April 6, 2023
“For a civil society organisation from a developing country to be able to last this long is something to be really proud of. I want to congratulate you personally and CUTS for the substantive work that you do”, said Dr. Ngozi Okonjo-Iweala, Director-General of the World Trade Organization (WTO) in a fireside chat with Pradeep S Mehta, Secretary General, CUTS International.
The session was organised at the WTO premises in Geneva and marked the launch of a series of events being organised by CUTS to commemorate its 40th anniversary this year (1983-2023).
During the hour-long interaction titled, “Battling the Headwinds: Challenges and Opportunities for the WTO”, Okonjo-Iweala spoke candidly, fielding questions on diverse aspects including institutional reform, modernisation of the WTO rulebook and the role of civil society organisations.
At the outset, Mehta briefly introduced CUTS, describing its origins as a consumer organisation and its subsequent expansion into international trade and public policy as a felt-need. CUTS ventured into international trade in 1991, when the Uruguay Round negotiations were at their peak, recognising the opportunities presented by globalisation and multilateral trade.
In her remarks, Okonjo-Iweala recognised that a prevailing trust deficit at multiple levels often held back progress in advancing negotiations at the WTO. She stated that the path towards building trust lay not in talk, but by demonstrating it through action.
In this context, she cited the success of the WTO’s 12th Ministerial Conference (MC12) last year, where WTO Members came together to successfully deliver outcomes on a range of trade issues. In particular, she highlighted the unique accomplishment of MC12 having bridged many prevailing geopolitical divides to reach a positive result, which should lay the foundation for MC13 scheduled to be held in early 2024.
On WTO reform, she pointed out that calls for reform must be understood in the backdrop of the organisation’s achievements. While the GATT/WTO driven multilateral trading system has delivered significant welfare gains over the past decades, its rules must now adapt to the dynamic realities of a rapidly changing world in order to remain fit for purpose. While reaffirming the centrality of multilateral agreements, she noted that a multiplicity of instruments are required to deal with today’s fast-changing world.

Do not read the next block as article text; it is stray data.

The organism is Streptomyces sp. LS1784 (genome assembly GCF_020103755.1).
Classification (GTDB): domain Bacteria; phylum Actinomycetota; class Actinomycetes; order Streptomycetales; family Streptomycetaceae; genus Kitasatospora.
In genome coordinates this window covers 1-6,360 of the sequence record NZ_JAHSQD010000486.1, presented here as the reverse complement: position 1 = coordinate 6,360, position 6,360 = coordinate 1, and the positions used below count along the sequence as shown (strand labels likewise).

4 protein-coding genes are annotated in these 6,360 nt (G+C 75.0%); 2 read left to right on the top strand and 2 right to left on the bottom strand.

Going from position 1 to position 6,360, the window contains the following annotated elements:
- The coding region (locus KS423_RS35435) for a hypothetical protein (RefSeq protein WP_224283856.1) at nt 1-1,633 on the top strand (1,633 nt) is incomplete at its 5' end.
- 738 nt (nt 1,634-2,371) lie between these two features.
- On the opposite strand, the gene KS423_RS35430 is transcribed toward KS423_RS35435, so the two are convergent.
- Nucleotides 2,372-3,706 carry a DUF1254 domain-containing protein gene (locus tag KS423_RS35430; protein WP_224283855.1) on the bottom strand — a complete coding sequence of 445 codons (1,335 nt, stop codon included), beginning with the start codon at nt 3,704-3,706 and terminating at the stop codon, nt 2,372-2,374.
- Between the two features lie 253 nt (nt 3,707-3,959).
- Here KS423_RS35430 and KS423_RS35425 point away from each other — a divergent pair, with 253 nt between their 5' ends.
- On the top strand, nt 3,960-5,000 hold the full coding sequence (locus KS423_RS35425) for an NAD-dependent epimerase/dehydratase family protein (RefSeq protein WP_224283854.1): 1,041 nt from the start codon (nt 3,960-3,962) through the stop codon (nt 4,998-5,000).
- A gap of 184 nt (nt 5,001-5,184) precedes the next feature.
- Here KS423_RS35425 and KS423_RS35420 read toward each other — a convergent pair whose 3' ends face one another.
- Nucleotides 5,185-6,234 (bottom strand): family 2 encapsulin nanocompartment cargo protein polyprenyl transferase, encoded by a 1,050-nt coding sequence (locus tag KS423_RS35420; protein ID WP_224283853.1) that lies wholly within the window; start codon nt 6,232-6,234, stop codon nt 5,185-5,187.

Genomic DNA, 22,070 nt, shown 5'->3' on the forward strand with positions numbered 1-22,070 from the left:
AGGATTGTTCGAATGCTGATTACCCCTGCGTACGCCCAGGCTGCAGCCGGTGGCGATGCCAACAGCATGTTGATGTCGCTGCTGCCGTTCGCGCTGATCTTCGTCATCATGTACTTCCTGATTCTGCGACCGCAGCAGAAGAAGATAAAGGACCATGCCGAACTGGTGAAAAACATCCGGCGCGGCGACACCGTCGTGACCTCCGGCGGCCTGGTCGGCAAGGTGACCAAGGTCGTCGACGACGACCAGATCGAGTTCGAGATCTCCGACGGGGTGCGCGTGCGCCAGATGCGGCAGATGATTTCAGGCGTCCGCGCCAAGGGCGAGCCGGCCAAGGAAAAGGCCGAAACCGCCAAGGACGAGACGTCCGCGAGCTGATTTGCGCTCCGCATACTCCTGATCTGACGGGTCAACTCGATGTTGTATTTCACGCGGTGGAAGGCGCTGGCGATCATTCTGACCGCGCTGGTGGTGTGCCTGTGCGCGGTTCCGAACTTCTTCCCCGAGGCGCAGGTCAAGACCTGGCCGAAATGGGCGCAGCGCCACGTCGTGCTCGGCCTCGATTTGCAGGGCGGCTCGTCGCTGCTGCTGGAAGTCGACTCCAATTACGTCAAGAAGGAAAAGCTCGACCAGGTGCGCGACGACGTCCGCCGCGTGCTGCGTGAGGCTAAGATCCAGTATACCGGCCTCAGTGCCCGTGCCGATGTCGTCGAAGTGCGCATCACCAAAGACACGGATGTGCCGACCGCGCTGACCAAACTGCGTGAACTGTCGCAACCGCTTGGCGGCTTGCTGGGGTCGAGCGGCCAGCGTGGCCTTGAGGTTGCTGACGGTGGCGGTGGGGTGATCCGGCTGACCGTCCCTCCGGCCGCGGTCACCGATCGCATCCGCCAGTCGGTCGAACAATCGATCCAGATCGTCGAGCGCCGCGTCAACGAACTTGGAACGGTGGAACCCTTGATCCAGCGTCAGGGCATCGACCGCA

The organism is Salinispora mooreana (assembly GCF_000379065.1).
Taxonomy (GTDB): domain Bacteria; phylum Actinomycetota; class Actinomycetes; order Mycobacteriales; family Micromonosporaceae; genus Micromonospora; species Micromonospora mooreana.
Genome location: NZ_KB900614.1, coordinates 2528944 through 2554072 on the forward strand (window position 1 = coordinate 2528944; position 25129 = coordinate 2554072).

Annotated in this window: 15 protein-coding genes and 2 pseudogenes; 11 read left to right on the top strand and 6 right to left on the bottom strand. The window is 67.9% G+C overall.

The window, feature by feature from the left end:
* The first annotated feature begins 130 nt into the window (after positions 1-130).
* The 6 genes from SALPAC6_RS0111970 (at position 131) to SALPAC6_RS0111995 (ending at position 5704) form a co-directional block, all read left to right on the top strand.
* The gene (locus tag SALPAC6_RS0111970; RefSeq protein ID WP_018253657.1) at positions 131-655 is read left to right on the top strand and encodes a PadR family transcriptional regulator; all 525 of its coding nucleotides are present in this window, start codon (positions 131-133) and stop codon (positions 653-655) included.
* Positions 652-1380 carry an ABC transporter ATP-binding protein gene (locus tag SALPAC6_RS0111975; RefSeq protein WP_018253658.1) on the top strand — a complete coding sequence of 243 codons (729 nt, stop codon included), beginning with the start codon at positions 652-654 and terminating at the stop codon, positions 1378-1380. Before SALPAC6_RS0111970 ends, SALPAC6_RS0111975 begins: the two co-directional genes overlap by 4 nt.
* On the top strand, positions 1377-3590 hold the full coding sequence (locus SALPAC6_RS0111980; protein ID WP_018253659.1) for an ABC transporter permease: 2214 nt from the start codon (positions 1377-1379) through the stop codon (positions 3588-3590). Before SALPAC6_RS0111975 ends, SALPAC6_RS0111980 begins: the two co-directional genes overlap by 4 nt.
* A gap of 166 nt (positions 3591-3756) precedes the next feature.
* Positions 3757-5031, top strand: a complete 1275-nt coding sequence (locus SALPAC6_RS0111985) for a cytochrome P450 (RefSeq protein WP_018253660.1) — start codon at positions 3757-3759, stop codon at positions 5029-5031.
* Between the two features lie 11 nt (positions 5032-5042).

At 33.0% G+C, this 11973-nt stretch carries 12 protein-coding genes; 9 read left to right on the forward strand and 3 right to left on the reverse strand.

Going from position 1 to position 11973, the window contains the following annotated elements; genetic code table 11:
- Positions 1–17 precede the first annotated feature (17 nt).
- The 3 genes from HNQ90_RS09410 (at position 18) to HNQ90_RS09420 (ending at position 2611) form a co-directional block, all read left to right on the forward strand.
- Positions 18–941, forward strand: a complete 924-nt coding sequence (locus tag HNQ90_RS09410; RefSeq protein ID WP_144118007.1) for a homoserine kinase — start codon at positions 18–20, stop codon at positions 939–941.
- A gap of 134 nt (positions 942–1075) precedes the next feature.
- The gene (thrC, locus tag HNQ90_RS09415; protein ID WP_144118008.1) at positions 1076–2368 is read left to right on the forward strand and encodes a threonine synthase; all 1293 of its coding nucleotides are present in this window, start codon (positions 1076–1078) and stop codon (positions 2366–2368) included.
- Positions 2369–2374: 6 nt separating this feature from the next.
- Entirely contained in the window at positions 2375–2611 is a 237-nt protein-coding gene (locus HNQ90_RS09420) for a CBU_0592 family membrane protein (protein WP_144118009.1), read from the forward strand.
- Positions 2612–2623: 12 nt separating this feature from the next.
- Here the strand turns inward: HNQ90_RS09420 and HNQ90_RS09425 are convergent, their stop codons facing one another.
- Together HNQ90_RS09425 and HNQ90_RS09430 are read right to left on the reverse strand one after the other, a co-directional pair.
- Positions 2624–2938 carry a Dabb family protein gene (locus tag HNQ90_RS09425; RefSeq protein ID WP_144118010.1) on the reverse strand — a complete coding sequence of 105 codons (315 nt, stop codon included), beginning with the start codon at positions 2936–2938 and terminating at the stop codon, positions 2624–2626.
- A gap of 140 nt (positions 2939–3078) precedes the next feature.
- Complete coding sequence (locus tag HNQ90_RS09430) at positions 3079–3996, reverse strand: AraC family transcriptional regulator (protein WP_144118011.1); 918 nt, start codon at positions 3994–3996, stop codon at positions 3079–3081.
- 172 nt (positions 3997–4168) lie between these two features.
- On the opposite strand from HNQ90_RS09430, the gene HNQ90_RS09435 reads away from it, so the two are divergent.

The D-G also observed that compromises lay at the heart of any negotiation, and WTO Members need to put in more efforts to reduce rigidity in their negotiating positions and meet each other halfway.
On developmental concerns, she stated that it is time for fresh conversations and a shift in focus to current developmental needs which can spur economic growth, job creation and export promotion, rather than an exclusive focus on legacy issues and earlier injustices faced by developing countries.
In her final remarks, Okonjo-Iweala recognised the importance and value of civil society organisations like CUTS, which have consistently offered constructive and solution-oriented feedback to the WTO over the years. The D-G also said that she was wiling to work with organisations like CUTS to fully leverage all available resources which can help address multifaceted challenges, including capacity-building.
At the end, Mehta pointed out that the WTO has been the flagbearer of multilateralism and deserves the full support and encouragement of the international community. He thanked Dr. Ngozi for the interaction and said that CUTS stood ready to work towards building a wider coalition of support for the multilateral trading system and the WTO.
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